Heart Medications Easily Removed by Dialysis Linked to a Higher Risk of Premature Death, Study Finds

According to a study published in the Journal of the American Society of Nephrology, dialysis patients receiving heart medications may be at a higher risk for premature death if they are easily removed from the circulation. The study looked at beta blockers, which is used to manage heart rhythm, treat angina and lower high blood pressure. These drugs differ in their dialyzability; some are filtered out more easily than others. Researchers suspect that beta blockers with high dialyzability do not provide full benefit for dialysis patients.

The study was led by Matthew Weir MD, FRCPC, MSc from Western University, in Ontario, Canada. He and his colleagues compared patients who were given beta blockers that were easily removed through dialysis to those who received beta blockers with low dialyzability. There were 3,294 patients in the group who received a beta blocker that is easily filtered out through dialysis with atenolol, acebutolol, or metoprolol. The comparison group was the same size and initiated dialysis with bisoprolol or propranolol. High dialyzability was associated with a 1.4 increased risk of dying compared to low dialyzability. There was no difference between these 2 groups of drugs in an analysis of 27,000 patients not receiving dialysis.

“Although we can’t draw causal relationships from our observational study, we did see the relationship that we hypothesized: the risk of death was higher in patients whose beta blocker was readily removed from their circulation by hemodialysis,” Dr. Weir said. “Changing prescriptions from an easily-removed drug to a difficult-to-remove drug might be a simple way to lower the risk of premature death for people receiving hemodialysis.”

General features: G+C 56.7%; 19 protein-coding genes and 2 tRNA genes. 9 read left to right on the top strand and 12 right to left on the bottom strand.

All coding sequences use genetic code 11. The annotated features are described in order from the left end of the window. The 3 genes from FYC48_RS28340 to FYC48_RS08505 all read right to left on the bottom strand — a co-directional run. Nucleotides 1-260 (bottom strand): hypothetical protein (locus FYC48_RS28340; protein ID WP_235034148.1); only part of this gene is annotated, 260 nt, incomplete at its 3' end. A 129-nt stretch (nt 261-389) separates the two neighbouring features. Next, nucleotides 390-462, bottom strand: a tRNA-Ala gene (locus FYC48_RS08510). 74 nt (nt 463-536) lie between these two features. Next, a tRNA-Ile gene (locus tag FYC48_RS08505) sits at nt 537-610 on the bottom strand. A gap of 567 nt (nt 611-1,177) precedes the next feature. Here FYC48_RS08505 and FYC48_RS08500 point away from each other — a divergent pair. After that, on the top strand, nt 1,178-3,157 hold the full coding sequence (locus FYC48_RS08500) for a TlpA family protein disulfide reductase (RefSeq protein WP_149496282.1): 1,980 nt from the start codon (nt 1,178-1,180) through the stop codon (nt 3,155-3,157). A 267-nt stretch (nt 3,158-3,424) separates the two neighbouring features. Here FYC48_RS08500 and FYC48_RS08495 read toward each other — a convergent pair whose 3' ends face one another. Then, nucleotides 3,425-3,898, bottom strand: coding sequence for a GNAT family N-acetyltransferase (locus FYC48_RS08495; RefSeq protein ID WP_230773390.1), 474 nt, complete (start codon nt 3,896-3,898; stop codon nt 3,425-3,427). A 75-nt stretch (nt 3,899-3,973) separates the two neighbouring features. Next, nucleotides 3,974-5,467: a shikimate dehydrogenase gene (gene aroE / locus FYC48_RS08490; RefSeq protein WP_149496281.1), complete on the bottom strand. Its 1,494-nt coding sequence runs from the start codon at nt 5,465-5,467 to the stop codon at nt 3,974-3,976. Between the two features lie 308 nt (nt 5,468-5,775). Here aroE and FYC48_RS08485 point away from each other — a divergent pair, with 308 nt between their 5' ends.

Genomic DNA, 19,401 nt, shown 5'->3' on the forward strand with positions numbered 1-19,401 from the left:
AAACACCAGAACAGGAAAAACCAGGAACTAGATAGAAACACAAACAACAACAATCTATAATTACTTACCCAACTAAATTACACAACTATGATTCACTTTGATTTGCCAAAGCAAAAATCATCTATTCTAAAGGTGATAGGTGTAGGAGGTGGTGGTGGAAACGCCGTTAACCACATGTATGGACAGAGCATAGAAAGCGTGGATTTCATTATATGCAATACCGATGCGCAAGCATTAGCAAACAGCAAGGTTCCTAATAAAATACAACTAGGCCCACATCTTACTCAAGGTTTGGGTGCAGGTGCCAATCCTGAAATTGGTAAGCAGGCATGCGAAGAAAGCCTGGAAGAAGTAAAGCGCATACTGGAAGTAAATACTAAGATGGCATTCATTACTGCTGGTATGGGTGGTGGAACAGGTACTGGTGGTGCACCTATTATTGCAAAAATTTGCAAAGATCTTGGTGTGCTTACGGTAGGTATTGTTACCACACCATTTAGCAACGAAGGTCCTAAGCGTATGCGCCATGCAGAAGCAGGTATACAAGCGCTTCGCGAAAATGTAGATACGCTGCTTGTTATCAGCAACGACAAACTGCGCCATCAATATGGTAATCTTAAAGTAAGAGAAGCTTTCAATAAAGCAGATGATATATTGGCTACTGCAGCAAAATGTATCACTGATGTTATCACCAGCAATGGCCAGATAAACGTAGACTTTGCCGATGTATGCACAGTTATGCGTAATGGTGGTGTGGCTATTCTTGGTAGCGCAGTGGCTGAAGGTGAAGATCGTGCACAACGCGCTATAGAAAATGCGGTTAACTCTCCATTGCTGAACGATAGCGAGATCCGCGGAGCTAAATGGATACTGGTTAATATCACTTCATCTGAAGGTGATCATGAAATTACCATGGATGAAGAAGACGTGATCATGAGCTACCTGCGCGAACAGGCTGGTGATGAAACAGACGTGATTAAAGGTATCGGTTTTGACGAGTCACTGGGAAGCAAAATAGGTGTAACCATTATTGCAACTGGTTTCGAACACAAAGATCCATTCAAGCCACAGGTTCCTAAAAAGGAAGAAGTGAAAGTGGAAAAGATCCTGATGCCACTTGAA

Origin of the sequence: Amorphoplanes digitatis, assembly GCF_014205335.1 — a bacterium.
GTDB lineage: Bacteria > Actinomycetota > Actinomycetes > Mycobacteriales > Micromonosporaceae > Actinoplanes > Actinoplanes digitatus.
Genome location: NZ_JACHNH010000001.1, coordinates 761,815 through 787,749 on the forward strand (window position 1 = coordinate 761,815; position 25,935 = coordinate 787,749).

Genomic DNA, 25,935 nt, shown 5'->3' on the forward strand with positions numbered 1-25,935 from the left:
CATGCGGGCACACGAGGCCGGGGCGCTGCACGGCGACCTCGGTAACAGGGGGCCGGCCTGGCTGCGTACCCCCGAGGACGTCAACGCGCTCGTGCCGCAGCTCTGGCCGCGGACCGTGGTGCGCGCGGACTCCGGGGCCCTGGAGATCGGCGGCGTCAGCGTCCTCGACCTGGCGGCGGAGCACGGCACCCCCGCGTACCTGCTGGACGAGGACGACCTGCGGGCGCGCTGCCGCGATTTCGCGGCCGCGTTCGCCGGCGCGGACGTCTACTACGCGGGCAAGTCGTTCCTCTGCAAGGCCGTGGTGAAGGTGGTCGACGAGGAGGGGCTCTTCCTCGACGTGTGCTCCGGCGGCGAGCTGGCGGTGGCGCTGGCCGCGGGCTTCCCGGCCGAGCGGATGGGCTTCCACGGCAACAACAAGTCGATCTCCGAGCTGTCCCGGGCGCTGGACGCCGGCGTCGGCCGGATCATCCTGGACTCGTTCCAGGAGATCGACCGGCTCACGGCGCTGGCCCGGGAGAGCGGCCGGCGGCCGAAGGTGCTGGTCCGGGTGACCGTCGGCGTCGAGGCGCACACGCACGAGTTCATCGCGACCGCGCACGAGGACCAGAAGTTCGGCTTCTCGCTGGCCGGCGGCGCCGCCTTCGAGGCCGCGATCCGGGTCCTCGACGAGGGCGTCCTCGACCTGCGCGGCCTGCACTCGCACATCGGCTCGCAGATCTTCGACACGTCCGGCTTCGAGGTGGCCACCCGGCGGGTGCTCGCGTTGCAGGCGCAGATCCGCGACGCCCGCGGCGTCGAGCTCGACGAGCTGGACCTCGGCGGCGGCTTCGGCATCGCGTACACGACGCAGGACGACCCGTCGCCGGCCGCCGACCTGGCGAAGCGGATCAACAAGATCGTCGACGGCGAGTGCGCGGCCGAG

Gautam Shroff and Charles Herzog of Hennepin County Medical Center and University of Minnesota, in Minneapolis said in an accompanying editorial that dialyzability should not be the only factor that clinicians consider when prescribing, as beta blockers have many features. They encouraged more research on the issue, stating “We firmly believe sufficient impetus is now present within the academic community for creation of a well-designed randomized controlled trial to compare specific beta blockers and their effects on all-cause mortality among dialysis patients, with sudden cardiac death as a prespecified adjudicated end point,”

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